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Re^3: Yet Another Rosetta Code Problem (Perl, Ruby, Python, Haskell, ...) (js)

by tye (Sage)
on Sep 12, 2007 at 17:45 UTC ( #638627=note: print w/replies, xml ) Need Help??


in reply to Re^2: Yet Another Rosetta Code Problem (Perl, Ruby, Python, Haskell, ...)
in thread Yet Another Rosetta Code Problem (Perl, Ruby, Python, Haskell, ...)

I couldn't get that javascript version to work. Sure, it looks nice. It looks very much like something many tried as a first stab in Perl. But I'm not convinced it works in javascript any better than it works in Perl. I was not able to get it to return anything (while in Perl it returns too much).

Update: Thanks, eB. I was eventually able to get your example to demonstrate that the code works.

- tye        

  • Comment on Re^3: Yet Another Rosetta Code Problem (Perl, Ruby, Python, Haskell, ...) (js)

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Re^4: Yet Another Rosetta Code Problem (Perl, Ruby, Python, Haskell, ...) (js)
by erroneousBollock (Curate) on Sep 13, 2007 at 14:47 UTC
    It works just fine. Try pasting the following into your url bar:

       javascript:alert("ZBBBCZZ".match(/((.)\2*)/g))

    That should alert the output of .toString() called on the array result.
    If you have Firefox use the following to see the unadulterated array source:

       javascript:alert(("ZBBBCZZ".match(/((.)\2*)/g)).toSource())

    -David

    Update: Does that imply that Javascript has different capture semantics than perl?

      Does that imply that Javascript has different capture semantics than perl?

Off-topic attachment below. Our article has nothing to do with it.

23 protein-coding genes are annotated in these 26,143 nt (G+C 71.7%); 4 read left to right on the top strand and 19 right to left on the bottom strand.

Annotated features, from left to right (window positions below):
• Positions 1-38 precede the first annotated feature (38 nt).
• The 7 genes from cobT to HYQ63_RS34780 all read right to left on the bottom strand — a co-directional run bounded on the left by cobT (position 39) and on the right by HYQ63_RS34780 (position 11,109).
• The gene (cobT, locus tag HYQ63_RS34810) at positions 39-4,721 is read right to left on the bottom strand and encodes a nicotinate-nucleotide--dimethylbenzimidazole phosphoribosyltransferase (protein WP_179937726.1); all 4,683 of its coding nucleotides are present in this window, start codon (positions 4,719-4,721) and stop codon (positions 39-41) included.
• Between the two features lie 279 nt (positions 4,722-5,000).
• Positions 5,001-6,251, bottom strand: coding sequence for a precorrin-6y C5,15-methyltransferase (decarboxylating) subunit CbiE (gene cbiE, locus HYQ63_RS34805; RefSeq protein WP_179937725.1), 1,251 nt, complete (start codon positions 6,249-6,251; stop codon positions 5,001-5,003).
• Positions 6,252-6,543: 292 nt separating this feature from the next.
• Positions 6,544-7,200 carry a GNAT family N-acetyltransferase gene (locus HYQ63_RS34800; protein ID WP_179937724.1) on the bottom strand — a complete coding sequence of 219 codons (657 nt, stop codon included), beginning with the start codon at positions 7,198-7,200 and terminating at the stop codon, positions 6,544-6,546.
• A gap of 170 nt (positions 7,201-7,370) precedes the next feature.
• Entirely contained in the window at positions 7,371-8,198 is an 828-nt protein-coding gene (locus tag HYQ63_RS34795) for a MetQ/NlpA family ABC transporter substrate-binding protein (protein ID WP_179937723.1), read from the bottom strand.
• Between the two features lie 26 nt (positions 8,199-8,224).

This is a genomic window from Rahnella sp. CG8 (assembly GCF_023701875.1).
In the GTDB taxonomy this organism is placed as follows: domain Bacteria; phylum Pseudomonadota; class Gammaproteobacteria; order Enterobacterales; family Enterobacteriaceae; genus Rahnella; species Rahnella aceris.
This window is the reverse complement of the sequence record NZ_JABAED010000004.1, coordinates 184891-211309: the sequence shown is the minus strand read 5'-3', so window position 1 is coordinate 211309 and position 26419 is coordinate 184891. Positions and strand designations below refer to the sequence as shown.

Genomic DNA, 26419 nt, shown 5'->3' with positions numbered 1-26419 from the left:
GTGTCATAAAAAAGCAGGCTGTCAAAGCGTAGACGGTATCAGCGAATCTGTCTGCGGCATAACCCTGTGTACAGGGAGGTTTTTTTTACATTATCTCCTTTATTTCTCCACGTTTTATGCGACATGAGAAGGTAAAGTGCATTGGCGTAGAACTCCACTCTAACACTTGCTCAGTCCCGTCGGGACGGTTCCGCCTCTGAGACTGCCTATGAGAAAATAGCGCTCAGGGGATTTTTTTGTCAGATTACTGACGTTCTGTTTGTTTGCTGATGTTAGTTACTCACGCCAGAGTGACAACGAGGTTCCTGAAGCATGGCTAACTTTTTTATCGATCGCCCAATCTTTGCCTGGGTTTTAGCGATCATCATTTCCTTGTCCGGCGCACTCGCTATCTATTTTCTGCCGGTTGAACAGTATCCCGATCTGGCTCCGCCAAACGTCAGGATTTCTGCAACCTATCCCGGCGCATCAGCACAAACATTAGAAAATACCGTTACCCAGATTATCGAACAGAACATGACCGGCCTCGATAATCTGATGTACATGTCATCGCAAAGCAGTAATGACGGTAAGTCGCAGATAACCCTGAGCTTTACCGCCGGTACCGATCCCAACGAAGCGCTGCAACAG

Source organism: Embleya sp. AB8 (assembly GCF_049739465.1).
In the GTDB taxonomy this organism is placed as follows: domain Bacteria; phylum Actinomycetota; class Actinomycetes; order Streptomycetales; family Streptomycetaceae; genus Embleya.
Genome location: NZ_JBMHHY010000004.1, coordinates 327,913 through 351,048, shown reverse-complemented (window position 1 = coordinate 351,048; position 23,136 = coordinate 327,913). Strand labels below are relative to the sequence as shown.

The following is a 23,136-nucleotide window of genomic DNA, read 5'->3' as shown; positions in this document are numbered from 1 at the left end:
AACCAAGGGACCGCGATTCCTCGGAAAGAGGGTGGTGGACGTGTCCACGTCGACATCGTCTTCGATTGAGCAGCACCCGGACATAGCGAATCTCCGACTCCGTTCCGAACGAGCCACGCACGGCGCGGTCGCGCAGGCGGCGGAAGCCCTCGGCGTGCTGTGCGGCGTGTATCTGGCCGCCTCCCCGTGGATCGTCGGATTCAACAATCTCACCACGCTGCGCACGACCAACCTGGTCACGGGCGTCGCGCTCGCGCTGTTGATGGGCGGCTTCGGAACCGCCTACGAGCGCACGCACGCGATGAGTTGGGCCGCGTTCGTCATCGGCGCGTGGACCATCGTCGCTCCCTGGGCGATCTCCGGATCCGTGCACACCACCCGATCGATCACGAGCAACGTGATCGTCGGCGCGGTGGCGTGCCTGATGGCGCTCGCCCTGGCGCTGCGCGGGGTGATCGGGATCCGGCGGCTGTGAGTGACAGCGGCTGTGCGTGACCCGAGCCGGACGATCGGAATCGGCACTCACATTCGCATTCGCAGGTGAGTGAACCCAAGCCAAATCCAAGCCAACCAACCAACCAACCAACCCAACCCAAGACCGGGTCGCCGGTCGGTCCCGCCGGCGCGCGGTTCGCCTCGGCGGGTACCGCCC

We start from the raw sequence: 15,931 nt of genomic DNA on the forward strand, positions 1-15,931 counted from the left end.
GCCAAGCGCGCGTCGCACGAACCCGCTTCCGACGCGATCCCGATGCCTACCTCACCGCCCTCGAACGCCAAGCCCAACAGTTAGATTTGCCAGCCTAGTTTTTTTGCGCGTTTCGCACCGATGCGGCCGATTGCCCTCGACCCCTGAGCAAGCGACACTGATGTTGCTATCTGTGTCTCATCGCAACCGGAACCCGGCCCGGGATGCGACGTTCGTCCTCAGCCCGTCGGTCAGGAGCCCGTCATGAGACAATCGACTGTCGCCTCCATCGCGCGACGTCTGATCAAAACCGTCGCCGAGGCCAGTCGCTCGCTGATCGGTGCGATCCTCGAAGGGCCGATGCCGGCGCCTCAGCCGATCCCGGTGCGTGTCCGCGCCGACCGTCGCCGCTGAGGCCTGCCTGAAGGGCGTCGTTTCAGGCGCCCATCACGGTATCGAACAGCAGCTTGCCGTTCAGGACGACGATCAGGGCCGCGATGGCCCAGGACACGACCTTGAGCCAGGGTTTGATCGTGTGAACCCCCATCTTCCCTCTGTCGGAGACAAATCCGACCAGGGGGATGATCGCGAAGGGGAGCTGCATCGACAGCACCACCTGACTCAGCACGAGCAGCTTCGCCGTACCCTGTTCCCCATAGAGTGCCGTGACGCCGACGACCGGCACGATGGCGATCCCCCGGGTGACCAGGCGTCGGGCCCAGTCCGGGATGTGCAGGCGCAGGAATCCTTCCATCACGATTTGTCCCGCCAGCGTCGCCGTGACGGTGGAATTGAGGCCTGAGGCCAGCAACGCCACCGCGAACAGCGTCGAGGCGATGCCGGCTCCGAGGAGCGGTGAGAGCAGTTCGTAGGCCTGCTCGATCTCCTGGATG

No. It is just that match() returns the matched substrings, not the captured substrings. If //g in a list context could be told to return the matched substrings (what it does when there are no capturing parens), then the same solution would work in Perl.

      A better JavaScript solution is actually: "ZBBBCZZ".match(/(.)\1*/g). No need for the second set of parens.

      - tye        

        Telling m//g in list context to forget about the captures and just return the matches:

        @list = "ZBBCZZ" =~ /(??{'(.)\1*'})/g;

        or probably more exact: there are no captures m// can see

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[james28909]: here is a question, that hopefully i wont be made fun of for asking, but what exactly is a dereference?
[james28909]: isnt that like breaking some kind of link between something...
[james28909]: in google it says dereference means "obtain from (a pointer) the address of a data item held in another location."
[shmem]: dereferencing is getting the thing a reference points to.
[james28909]: but to me that sounds like it is actually referencing that data instead of dereferencing it. to me dereference means to break some kind of link or something
[james28909]: the dereference is the physical address of the data needed referenced?
[shmem]: "reference" something means making a reference to something. "dereference" means the invers, i.e. getting the thing the reference references.
[james28909]: or the act of getting the data that way is called dereference?

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